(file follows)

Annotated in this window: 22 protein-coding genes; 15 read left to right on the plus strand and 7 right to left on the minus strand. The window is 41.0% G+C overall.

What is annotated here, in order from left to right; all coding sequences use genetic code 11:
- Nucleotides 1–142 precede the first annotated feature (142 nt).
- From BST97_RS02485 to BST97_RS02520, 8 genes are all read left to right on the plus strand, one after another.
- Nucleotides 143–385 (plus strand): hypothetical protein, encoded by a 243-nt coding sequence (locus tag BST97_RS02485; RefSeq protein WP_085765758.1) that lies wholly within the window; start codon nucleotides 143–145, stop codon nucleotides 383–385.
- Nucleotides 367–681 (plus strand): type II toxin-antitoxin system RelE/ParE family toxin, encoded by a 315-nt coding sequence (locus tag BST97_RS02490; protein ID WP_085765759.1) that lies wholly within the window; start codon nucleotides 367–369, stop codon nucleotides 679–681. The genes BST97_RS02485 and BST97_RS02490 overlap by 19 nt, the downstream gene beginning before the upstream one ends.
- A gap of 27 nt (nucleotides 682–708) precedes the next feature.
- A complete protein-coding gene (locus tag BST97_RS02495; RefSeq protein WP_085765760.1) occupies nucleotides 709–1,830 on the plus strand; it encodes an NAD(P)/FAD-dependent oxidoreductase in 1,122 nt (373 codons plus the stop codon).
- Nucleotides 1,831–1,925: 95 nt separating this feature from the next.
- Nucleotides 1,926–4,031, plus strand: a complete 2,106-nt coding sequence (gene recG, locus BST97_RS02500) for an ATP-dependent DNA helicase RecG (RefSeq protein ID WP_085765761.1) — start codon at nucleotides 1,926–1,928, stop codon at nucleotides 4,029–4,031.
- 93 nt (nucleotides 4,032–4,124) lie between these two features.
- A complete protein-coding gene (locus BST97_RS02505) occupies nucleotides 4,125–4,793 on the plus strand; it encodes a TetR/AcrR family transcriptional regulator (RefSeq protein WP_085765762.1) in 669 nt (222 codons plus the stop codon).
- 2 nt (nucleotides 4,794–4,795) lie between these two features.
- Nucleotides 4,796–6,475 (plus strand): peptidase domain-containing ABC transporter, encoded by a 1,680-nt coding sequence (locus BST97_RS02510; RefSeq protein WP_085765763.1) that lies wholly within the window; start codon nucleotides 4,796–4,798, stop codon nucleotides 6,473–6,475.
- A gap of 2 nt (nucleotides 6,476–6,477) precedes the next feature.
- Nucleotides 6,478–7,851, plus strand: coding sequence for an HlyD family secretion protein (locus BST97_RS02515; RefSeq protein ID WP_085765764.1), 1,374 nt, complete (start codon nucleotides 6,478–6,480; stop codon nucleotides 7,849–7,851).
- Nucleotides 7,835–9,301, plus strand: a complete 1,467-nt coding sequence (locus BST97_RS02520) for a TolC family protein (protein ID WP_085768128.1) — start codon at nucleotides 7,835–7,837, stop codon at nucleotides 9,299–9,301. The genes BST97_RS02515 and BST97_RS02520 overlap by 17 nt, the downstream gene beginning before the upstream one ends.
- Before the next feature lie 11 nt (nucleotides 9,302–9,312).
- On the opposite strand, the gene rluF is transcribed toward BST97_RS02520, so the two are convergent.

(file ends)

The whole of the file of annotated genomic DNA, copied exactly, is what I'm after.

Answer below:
Annotated in this window: 22 protein-coding genes; 15 read left to right on the plus strand and 7 right to left on the minus strand. The window is 41.0% G+C overall.

What is annotated here, in order from left to right; all coding sequences use genetic code 11:
- Nucleotides 1–142 precede the first annotated feature (142 nt).
- From BST97_RS02485 to BST97_RS02520, 8 genes are all read left to right on the plus strand, one after another.
- Nucleotides 143–385 (plus strand): hypothetical protein, encoded by a 243-nt coding sequence (locus tag BST97_RS02485; RefSeq protein WP_085765758.1) that lies wholly within the window; start codon nucleotides 143–145, stop codon nucleotides 383–385.
- Nucleotides 367–681 (plus strand): type II toxin-antitoxin system RelE/ParE family toxin, encoded by a 315-nt coding sequence (locus tag BST97_RS02490; protein ID WP_085765759.1) that lies wholly within the window; start codon nucleotides 367–369, stop codon nucleotides 679–681. The genes BST97_RS02485 and BST97_RS02490 overlap by 19 nt, the downstream gene beginning before the upstream one ends.
- A gap of 27 nt (nucleotides 682–708) precedes the next feature.
- A complete protein-coding gene (locus tag BST97_RS02495; RefSeq protein WP_085765760.1) occupies nucleotides 709–1,830 on the plus strand; it encodes an NAD(P)/FAD-dependent oxidoreductase in 1,122 nt (373 codons plus the stop codon).
- Nucleotides 1,831–1,925: 95 nt separating this feature from the next.
- Nucleotides 1,926–4,031, plus strand: a complete 2,106-nt coding sequence (gene recG, locus BST97_RS02500) for an ATP-dependent DNA helicase RecG (RefSeq protein ID WP_085765761.1) — start codon at nucleotides 1,926–1,928, stop codon at nucleotides 4,029–4,031.
- 93 nt (nucleotides 4,032–4,124) lie between these two features.
- A complete protein-coding gene (locus BST97_RS02505) occupies nucleotides 4,125–4,793 on the plus strand; it encodes a TetR/AcrR family transcriptional regulator (RefSeq protein WP_085765762.1) in 669 nt (222 codons plus the stop codon).
- 2 nt (nucleotides 4,794–4,795) lie between these two features.
- Nucleotides 4,796–6,475 (plus strand): peptidase domain-containing ABC transporter, encoded by a 1,680-nt coding sequence (locus BST97_RS02510; RefSeq protein WP_085765763.1) that lies wholly within the window; start codon nucleotides 4,796–4,798, stop codon nucleotides 6,473–6,475.
- A gap of 2 nt (nucleotides 6,476–6,477) precedes the next feature.
- Nucleotides 6,478–7,851, plus strand: coding sequence for an HlyD family secretion protein (locus BST97_RS02515; RefSeq protein ID WP_085765764.1), 1,374 nt, complete (start codon nucleotides 6,478–6,480; stop codon nucleotides 7,849–7,851).
- Nucleotides 7,835–9,301, plus strand: a complete 1,467-nt coding sequence (locus BST97_RS02520) for a TolC family protein (protein ID WP_085768128.1) — start codon at nucleotides 7,835–7,837, stop codon at nucleotides 9,299–9,301. The genes BST97_RS02515 and BST97_RS02520 overlap by 17 nt, the downstream gene beginning before the upstream one ends.
- Before the next feature lie 11 nt (nucleotides 9,302–9,312).
- On the opposite strand, the gene rluF is transcribed toward BST97_RS02520, so the two are convergent.